37. This conclusion is fundamental to the decisions which must be made as to the various points advanced by the FSP.

38. In my opinion, in order for the FSP to successfully deny a claim on the ground of non-payment of an instalment premium, the accident or event giving rise to the claim must have occurred after the 14th day from the date the premium was due. Otherwise stated, the accident or event must have occurred on the 15th day.

39. Once the conclusion is reached that the due date for payment of the instalment premium was 1 January 2011, 14 days thereafter is 15 January 2011. As the collision occurred on 15 January 2011, the FSP was not entitled to refuse to meet the claim arising from this collision on the ground of non-payment of the premium. The 14 days does not expire until midnight on the 14th day.’

It should be beyond doubt, that the position of the FOS (now ACFA) is that a reminder notice, extends the due date for payment of premium and that denial of non-payment of premium cannot be effective until after midnight on the 14th day following the ‘new’ due date for a premium.

Considerations

Insurers who:

(a) offer instalment contracts of general insurance; and

(b) deny claims on the basis of non-payment of a premium,

may find themselves squarely in the gun. On one view, this conduct could be described as a breach of the duty of utmost good faith or, misleading and deceptive. A want of intention to mislead or deceive does not matter. 

Insurers who adopt this sharp practice on mass across claims have impacted an indeterminate number of insureds. 

Insureds are not to know the laws that protect them. Many insureds who experience claim denial in these circumstances simply accept the insurer’s determination as valid and take their claim no further. They cannot even contemplate the idea that there insurer would deny their claim unless they had good reason to. Perhaps some insurers bet on this. 

Insurers providing these products should know, or do know, better. They are expected to make the right decision. 

Denning Insurance Law is interested in hearing from insureds across Australia with respect to decisions like this. To enquire about challenging a decision to deny a claim for non-payment of a premium, email kdenning@dennings.com.au. 

Kate DenningClaims wrongly denied for non-payment of a premium
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Late reporting of injury and other problems on quantum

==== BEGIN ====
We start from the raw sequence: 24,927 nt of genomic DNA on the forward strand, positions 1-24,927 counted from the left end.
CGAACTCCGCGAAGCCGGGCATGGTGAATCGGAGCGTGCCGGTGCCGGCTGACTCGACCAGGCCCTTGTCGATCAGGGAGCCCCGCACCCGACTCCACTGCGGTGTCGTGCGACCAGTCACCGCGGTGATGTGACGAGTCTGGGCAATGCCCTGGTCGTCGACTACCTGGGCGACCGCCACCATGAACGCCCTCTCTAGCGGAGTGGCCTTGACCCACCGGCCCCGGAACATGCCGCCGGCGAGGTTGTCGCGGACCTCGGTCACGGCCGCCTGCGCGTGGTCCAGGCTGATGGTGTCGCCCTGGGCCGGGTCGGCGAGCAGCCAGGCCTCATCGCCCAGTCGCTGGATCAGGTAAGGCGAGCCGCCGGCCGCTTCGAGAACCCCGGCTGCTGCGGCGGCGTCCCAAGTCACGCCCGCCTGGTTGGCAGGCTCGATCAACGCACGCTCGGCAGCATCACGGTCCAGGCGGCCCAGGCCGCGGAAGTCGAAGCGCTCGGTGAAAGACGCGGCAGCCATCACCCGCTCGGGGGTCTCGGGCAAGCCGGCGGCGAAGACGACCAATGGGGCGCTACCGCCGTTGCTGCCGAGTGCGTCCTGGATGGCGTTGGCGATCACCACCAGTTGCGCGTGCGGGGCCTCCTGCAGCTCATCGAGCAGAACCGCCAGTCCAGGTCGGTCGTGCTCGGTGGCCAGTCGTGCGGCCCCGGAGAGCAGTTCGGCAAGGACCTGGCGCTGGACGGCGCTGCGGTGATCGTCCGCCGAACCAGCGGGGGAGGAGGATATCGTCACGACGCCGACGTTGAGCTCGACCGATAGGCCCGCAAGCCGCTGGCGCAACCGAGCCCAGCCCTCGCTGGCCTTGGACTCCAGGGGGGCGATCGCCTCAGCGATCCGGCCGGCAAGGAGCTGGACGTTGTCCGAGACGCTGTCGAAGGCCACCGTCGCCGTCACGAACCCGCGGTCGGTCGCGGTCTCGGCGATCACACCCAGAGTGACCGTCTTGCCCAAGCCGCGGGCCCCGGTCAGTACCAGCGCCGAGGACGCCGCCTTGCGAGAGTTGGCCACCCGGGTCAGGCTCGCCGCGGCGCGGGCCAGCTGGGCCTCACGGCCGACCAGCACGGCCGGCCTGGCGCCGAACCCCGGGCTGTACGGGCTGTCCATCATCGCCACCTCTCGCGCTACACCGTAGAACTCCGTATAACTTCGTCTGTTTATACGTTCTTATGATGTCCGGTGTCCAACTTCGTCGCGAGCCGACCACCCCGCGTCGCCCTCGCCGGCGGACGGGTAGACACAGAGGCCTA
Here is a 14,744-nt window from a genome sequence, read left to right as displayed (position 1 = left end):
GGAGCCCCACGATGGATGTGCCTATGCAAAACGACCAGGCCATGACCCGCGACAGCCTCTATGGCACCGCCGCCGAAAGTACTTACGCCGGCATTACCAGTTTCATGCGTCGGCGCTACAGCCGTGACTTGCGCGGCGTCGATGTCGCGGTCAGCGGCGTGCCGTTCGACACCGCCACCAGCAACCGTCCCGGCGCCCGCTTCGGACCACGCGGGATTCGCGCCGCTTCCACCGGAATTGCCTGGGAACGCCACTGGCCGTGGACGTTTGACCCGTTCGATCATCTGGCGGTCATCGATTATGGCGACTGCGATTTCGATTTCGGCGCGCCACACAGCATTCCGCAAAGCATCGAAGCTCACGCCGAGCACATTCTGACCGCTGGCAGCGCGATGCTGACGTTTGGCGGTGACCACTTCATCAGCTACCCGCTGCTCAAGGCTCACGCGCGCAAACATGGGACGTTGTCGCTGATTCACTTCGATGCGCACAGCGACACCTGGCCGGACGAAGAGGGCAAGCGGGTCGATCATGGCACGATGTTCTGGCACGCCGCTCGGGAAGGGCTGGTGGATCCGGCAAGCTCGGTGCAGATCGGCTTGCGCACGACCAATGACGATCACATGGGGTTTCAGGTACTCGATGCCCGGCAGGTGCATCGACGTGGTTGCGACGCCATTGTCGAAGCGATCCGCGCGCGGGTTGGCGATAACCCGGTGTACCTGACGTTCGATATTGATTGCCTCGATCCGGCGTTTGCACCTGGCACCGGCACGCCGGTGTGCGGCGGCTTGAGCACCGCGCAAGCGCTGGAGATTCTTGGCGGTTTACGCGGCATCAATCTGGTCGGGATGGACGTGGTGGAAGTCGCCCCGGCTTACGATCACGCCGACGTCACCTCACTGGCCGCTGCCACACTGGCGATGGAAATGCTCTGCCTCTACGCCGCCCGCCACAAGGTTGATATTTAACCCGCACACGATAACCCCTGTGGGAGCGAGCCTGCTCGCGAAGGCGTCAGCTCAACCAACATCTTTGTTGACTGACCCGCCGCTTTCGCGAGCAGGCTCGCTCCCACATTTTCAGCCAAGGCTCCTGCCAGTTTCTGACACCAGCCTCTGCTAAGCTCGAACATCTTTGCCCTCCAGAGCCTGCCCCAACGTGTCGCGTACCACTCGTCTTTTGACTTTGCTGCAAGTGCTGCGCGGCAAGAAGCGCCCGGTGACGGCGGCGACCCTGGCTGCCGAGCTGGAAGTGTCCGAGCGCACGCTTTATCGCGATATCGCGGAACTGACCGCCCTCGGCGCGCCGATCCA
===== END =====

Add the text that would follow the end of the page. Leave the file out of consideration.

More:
Late reporting of injury and other problems on quantum

Case note: Evans v Williams [2018] QDC 210

A 51 year old kitchenhand, Ms Marie Evans, was injured while executing a right hand turn, when a vehicle coming in the opposite direction collided with the front of her car.

The accident happened in September 2015 and the compulsory third party insurer for the vehicle at fault, Allianz Australia Insurance Ltd, admitted liability for the circumstances of the accident.

Facts

Ms Evans sought damages for a musculo-ligamentous injury to her lumbar spine, bilateral hip injuries and a psychiatric injury as a result of the accident.

Ms Evans was born in Mauritius, educated to grade 11 and came to Australia in 1986. She had a number of jobs in her working life and it was only when her children were growing up that she was unable to maintain steady employment. Ms Evans returned to work the day after the accident but called in sick the following day because her pain ‘was getting really bad’. Her evidence was that there had been no time following the accident when she felt ‘completely free of pain’.

Her first attendance with a medical practitioner after the accident was on 4 March 2016, when she consulted a general practitioner about problems with her left ear. There was no complaints of back or hip pain during that attendance.

Ms Evans did not tell her employer (RSL Care) about the motor vehicle accident at that time because she was afraid of losing her job, however, she adjusted her work hours to start work early and finish a little later at times.

On 28 April 2016, Ms Evans resigned from her employment. Her letter of resignation did not make reference to issues relating to her back or hip. In the fortnight prior to her resignation, Ms Evans worked a 76 hour fortnight.

She first sought treatment for lower back pain on 13 May 2016, over eight (8) months after the accident. The entry in the general practitioner’s notes noted, ‘[n]o preceding trauma’. Ms Evans had an attendance with another general practitioner on 8 June 2016, at which time hip pain was reported. The clinical notes noted that her symptoms had been ongoing for, ‘the last year or so’ and stated that Ms Evans, ‘[d]id heavy lifting for a long time’.

The symptoms experienced by Ms Evans were not linked to the subject accident until after she attended with her solicitors on 8 September 2016. On 16 September 2016, almost one (1) year after the accident, a doctor with whom she attended linked the lower back pain to the motor vehicle accident.

Following her resignation from RSL Care, Ms Evans secured employment with the Logan City Council and after that, received Centrelink benefits for a short period of time, before commencing employment with her current employer, Homelife.

Expert evidence

Ms Evans relied upon the expert opinions of Drs Shaw (Orthopaedic Surgeon) and De Leacy (Psychiatrist). The Defendants relied upon the opinions of Dr Boys (Orthopaedic Surgeon) and Professor Whiteford (Psychiatrist).

Dr Shaw assessed Ms Evans as suffering a 6% whole person impairment (WPI) under AMA5 and Dr Boys assessed her as suffering a 5% WPI. Dr Shaw accepted at trial that if, in truth, the back and hip pain arose nine (9) months after the motor vehicle accident, it was, ‘very, very unlikely’ that the pain was related to the accident. Dr Boys did not relate the hip injury to the accident. As to her back pain, Dr Boys was of the view that she could have experienced temporary back pain which resolved and then symptoms related to her degenerative back condition when she sought treatment in May 2016.